What is it really like to work in the construction capital of the world?
Bernadette Redfern asked the people there.
Associate director WSP
I have been working in Dubai for almost two years and intend to be here for many more. It is such an exciting place to be.
Nowhere in the world is there such a huge building boom. It is every structural engineer's dream to work on the mega projects that are coming out of the ground. The tallest skyscrapers, the biggest shopping malls, dinosaur theme parks, the Palm Islands, The World project.
There is no end to the list of exciting projects that will be built here in the next few years. The good thing is that the building fever is spreading in the region, fuelled by increased income due to the high oil prices. Abu Dhabi, Qatar, Kuwait, Saudi Arabia and Oman are looking at Dubai and want a piece of the action.
There will be a lot of work for engineers. If you like the action and don't mind working hard, this is the place to be. Salaries are tax-free so working in the Middle East can be very rewarding.
I am working with a team of about 22 excellent structural engineers and draftsmen on the design of the City of Arabia.
This $2bn (£1.1bn) project will become the new heart of Dubailand, the Middle East equivalent to Disneyworld. I am the lead structural engineer on this exciting project and the design is almost completed.
The benets of working here are obvious, sunshine 360 days a year, no income tax and a great social scene. As a young and enthusiastic engineer you get the chance to get involved with world-renowned mega projects. You will learn fast and be able to take a lot of responsibility.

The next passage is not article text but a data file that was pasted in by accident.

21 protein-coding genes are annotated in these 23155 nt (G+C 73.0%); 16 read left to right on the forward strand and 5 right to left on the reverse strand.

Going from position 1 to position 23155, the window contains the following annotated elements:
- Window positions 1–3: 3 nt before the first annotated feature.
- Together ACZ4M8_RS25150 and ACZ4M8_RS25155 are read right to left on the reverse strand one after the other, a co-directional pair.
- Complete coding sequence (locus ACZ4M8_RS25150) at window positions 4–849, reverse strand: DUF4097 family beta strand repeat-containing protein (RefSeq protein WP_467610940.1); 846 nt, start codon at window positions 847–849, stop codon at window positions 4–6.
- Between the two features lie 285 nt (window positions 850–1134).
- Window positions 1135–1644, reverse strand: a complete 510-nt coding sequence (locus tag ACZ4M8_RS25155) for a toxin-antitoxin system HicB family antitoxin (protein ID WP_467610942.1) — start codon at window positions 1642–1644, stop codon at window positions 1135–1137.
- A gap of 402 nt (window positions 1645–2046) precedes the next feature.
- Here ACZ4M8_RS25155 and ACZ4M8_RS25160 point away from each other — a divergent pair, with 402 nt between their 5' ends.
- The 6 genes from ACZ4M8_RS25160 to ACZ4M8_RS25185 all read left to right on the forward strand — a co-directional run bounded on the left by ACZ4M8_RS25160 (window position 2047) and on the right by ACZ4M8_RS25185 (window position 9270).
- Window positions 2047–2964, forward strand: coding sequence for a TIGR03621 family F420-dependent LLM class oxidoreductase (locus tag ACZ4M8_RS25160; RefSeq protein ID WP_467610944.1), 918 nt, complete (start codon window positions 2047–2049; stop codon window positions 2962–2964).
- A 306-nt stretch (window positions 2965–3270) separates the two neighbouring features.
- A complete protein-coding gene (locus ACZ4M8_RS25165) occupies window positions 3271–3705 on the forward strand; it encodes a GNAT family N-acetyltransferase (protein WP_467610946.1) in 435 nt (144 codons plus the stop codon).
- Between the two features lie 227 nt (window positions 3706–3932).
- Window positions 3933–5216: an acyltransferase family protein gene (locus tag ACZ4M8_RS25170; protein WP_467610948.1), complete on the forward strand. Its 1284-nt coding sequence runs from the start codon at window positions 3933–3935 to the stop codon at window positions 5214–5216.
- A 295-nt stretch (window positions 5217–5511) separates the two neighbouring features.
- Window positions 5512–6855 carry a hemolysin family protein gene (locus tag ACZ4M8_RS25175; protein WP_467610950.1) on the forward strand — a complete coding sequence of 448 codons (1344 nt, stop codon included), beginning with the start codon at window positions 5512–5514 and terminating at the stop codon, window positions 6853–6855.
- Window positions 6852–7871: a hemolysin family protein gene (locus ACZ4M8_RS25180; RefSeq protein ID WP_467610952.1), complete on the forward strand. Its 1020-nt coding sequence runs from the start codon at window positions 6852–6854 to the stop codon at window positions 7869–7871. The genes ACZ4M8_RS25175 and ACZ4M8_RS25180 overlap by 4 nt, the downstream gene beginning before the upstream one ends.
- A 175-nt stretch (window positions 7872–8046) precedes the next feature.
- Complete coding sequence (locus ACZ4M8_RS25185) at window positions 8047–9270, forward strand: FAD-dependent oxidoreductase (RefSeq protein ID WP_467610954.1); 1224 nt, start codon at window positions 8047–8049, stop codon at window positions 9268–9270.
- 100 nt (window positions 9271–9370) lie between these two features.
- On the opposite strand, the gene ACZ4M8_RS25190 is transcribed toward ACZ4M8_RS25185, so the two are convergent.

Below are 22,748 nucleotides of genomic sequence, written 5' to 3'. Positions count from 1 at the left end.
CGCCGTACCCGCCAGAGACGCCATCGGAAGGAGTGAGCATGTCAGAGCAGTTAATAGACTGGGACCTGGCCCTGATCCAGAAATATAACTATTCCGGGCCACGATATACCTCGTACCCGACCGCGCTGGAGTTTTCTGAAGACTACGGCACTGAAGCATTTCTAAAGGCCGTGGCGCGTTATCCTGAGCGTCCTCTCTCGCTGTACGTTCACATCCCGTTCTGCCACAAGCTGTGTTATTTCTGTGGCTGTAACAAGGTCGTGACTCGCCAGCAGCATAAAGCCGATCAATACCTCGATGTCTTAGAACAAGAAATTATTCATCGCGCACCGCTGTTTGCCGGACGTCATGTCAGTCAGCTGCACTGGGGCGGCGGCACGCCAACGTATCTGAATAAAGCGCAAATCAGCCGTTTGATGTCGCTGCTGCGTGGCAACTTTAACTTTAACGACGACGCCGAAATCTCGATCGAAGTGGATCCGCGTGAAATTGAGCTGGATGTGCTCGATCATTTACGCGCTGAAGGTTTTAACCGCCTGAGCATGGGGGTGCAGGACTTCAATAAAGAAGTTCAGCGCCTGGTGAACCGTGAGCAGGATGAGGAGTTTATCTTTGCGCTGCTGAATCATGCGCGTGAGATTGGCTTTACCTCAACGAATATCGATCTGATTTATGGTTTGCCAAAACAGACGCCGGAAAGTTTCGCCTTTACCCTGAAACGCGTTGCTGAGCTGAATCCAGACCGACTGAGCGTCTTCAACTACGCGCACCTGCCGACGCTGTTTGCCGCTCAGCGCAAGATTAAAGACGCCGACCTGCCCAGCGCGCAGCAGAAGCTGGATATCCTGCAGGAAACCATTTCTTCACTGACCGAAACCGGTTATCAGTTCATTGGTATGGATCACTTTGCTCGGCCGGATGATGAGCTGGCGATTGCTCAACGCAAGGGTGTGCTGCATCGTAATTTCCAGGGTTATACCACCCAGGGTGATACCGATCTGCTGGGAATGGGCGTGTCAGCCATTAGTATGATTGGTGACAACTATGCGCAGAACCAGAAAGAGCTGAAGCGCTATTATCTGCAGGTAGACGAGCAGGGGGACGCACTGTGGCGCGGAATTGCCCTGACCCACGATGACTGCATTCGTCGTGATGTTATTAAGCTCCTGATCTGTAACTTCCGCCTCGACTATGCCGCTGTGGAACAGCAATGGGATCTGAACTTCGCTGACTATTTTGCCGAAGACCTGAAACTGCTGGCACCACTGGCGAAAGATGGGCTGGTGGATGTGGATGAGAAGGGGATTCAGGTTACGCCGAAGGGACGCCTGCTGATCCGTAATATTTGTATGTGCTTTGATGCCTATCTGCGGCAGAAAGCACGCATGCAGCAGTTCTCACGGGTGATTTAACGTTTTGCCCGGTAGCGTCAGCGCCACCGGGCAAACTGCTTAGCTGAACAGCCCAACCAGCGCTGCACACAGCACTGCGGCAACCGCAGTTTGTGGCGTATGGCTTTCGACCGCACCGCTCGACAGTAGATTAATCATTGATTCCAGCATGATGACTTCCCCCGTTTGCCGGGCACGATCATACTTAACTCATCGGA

The drawbacks are that you miss friends and family back home. Email and Skype are great tools to stay in touch but sometimes that is not enough.
Going back every once in a while is something you really do look forward to. I also miss the seasons. Falling leaves in autumn, snow in winter and fruit trees full of blossom in spring.
The situation in Lebanon is bad for all involved nations, especially the ordinary people who just want to get on with their normal lives. Unrest in the region is bad for the building industry as investors become more careful. Therefore let's hope the conict gets resolved quickly and peacefully.
Mike Barron, 39
Senior project manager,
I have always enjoyed working overseas and the challenge of working with different cultures.
So far I have been in Dubai for one month and a few days, and anticipate staying for a couple of years - maybe more.
Dubai is a real melting pot and a bit of a hybrid so it's an interesting place to live and work. However, inflation is an issue. House prices are as high and in some cases exceed those in London. The heat means that you have to change your lifestyle.
I used to cycle to work in the UK, but it's too hot to do that here.
Alan Cartwright, 56
Director of major projects,
Hyder, Dubai, UAE
I chose to work in the Middle East because the children had grown up and it was time to get overseas again and enjoy a change in surroundings. I have been here for two years and plan to stay another 10.